Steamed Buckwheat-Stuffed Kale Leaves

Buckwheat Stuffed Kale Leaves: A Healthy Vegan Recipe

These steamed wraps are based on Mediterranean dolmades (stuffed grape leaves), but in this recipe I do them with an Asian twist and use a Thai-inspired flavor combination for the filling. The slight bitterness of the steamed kale leaves is a nice complement to the sweet and spicy filling.

I entered this recipe in a contest on my favorite vegan blog, YumUniverse. Blog author Heather Crosby offers a veritable treasure trove of amazing plant-based recipes and very useful advice. Whenever I’m looking for a new recipe, I know I can make any of hers and it will be delicious, and several are already part of my usual meal rotation. My admiration for Heather and her blog made it extra special for me that my recipe was awarded second place in her Kale Recipe Contest. I’m still buzzing with excitement about that! 🙂 It was the extra bit of validation I needed to get my own blog up on line, so this recipe is a particularly appropriate choice for my first post on Green Sage.

The recipe I share below is a little different from the version I submitted for the contest. I’m always reworking recipes in an effort to improve them, and for this one I’ve made some flavor-boosting changes to the ingredient quantities. I got a seal of approval on the changes from my tasting panel (my husband), so I’m excited to share this new version with you.


  • ½ cup buckwheat groats
  • 2 cups water
  • 2 tsp. coconut oil
  • 3 green onions, chopped finely
  • 2 large cloves garlic, minced
  • 2 heaping tsp. ginger, peeled and minced
  • Half a zucchini, diced small
  • 2 curly kale leaves, chopped finely
  • 2 tsp. lemon juice
  • 2 tsp. nama shoyu (or coconut aminos)
  • 2 tsp. rice vinegar
  • Fresh ground black pepper (to taste)
  • Dash(es) of cayenne pepper (to taste)
  • 2 T. unsweetened shredded coconut
  • 3 T. raw peanuts or cashews, chopped finely (I whiz them in the Magic Bullet)
  • 1 bunch Lacinato kale leaves


Prep your veggies first.

Rinse the buckwheat groats thoroughly. Salt and boil the water in a saucepan, then add the buckwheat, cover and reduce to a simmer for 8 minutes. Taste to make sure it’s cooked. Pour the buckwheat and cooking water through a strainer, and then rinse the cooked buckwheat with cold water to stop it from overcooking and rinse away the starch. This should give you fluffy buckwheat for your salad.

While the buckwheat is cooking, heat the coconut oil in a small pan and lightly sauté the green onions, garlic and ginger. Add the zucchini toward the end, just long enough to take off the raw edge. Remove from heat and set aside.

Put your two chopped curly kale leaves in a medium bowl. When the buckwheat is cooked, transfer it on top of the kale and allow the heat to wilt the leaves a bit. Add the lemon juice, nama shoyu and rice vinegar, and mix thoroughly. Add the black pepper and cayenne and mix again. If you like your food to have a spicy kick, be generous with the pepper, especially the cayenne. Finally, add the sautéed mixture, coconut, peanuts/cashews and cilantro and mix once more,  then taste and adjust the seasoning to your liking. Set aside.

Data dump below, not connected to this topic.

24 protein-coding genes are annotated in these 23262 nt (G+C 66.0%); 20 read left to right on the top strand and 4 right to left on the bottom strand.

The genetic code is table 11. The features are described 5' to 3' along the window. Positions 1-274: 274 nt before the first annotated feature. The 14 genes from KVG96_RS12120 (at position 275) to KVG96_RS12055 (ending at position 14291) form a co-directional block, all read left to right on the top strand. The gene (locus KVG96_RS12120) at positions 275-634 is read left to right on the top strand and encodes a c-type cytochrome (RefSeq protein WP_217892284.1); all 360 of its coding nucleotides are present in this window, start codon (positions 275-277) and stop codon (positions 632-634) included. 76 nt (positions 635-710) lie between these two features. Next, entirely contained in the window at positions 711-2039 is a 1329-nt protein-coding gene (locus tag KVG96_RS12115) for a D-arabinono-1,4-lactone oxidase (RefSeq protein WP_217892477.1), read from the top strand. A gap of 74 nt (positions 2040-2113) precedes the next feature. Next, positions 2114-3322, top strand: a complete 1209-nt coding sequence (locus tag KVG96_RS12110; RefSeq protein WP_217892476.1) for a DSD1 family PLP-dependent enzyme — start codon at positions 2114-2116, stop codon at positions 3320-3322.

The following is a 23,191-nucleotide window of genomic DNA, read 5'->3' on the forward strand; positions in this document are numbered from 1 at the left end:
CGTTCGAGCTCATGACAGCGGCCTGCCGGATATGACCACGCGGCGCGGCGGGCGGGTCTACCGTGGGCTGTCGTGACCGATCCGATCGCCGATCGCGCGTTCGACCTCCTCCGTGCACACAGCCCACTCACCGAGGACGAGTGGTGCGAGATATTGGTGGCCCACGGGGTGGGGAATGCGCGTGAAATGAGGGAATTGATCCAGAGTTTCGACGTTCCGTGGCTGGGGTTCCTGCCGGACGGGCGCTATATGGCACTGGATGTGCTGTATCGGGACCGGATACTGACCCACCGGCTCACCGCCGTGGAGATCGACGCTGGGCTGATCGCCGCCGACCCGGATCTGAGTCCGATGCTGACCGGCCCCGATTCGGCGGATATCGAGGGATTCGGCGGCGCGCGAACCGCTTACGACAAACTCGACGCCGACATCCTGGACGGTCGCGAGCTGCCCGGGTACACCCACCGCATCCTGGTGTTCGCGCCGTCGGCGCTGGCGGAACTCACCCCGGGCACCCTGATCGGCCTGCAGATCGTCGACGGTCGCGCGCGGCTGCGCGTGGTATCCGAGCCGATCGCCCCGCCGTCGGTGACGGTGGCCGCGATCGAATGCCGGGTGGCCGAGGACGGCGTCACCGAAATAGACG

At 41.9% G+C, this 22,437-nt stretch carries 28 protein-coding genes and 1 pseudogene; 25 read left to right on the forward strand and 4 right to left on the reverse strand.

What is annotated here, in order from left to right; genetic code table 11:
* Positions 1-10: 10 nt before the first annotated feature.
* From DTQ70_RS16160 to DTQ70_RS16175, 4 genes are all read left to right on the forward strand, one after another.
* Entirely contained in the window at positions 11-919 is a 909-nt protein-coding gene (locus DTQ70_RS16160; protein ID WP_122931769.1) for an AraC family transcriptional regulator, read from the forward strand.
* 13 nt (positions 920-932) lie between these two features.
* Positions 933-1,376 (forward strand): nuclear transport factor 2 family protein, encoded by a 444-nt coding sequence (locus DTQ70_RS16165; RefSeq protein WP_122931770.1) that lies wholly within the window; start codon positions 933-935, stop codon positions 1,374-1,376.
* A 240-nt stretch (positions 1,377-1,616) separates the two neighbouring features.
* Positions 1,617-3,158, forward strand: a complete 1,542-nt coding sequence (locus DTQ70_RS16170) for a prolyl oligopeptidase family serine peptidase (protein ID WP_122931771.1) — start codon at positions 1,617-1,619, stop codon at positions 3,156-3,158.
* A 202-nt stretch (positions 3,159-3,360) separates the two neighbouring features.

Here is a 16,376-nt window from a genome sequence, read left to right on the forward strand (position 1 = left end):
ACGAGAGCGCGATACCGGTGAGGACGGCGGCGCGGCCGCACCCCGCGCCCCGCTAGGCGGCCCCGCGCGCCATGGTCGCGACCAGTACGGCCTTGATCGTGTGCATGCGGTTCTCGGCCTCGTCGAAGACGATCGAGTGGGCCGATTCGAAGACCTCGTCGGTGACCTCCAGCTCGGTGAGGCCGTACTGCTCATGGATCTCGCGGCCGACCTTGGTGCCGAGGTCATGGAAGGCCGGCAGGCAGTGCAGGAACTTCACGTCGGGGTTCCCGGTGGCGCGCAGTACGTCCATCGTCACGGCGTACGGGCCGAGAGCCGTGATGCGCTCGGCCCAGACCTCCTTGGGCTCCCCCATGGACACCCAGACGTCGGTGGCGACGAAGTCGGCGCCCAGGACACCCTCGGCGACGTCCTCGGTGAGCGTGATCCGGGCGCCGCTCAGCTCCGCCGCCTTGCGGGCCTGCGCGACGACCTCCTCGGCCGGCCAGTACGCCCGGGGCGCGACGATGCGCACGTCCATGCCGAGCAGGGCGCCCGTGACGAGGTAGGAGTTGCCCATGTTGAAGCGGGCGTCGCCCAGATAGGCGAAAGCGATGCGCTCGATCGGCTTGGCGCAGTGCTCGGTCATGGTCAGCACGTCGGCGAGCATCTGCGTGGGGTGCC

Shortcut alert! If you don’t have time to take the final steaming step, the filling mixture makes a delicious meal all by itself.

If you’re continuing, run a sharp knife down each side of the stem of the Lacinato kale leaves to remove the thickest part of the stem (leave the thinner part near the top of the leaf intact), but keep the thick stems and chop them, then throw them into the bottom of a wok.

Stuffed Kale LeavesLay a de-stemmed kale leaf on a flat surface. Place a scant tablespoon of the filling near one end of the leaf (if you’re a salt fiend, you can sprinkle the inside of the roll with a little fine sea salt) and then begin rolling. Tuck the end you are holding underneath the filling, and then continue much like you’re rolling a burrito. Line up the rolls snugly in the wok on top of the pile of kale stems. The stems hold the rolls away from the bottom of the wok, out of the water you’ll use to steam them. I learned this steaming technique from Mark Bittman, in his book How to Cook Everything Vegetarian.

stuffed kale leaves ready for steamingPour a cup of water into the wok and turn the heat up to medium-high until the water boils. Once it boils, take the lid of any large pot and rest it over the kale leaves (or use the lid that came with your wok if you have one – I don’t). Reduce the heat to medium low and steam the rolls for eight minutes. Allow them to cool a little bit before you remove them from the wok. Enjoy!

What’s healthy about this recipe?

Buckwheat (not a cereal grain but a fruit seed) is a good source of protein because it contains all eight essential amino acids, as well as dietary fiber and minerals such as magnesium, manganese and copper. It also contains the bioflavonoid rutin, which is helpful to the circulatory system.

Kale is a nutritional powerhouse, and a good source of calcium, iron, folic acid and vitamins K, A, C and B6. It is reported to be effective at preventing certain cancers and reducing inflammation, as well as boosting the body’s detoxification mechanisms.

Ginger is known to reduce inflammation in the body, aids in digestion and improves circulation.

Coconut contains lauric acid, a medium chain fatty acid that is metabolized and converted to energy easily by the human body.

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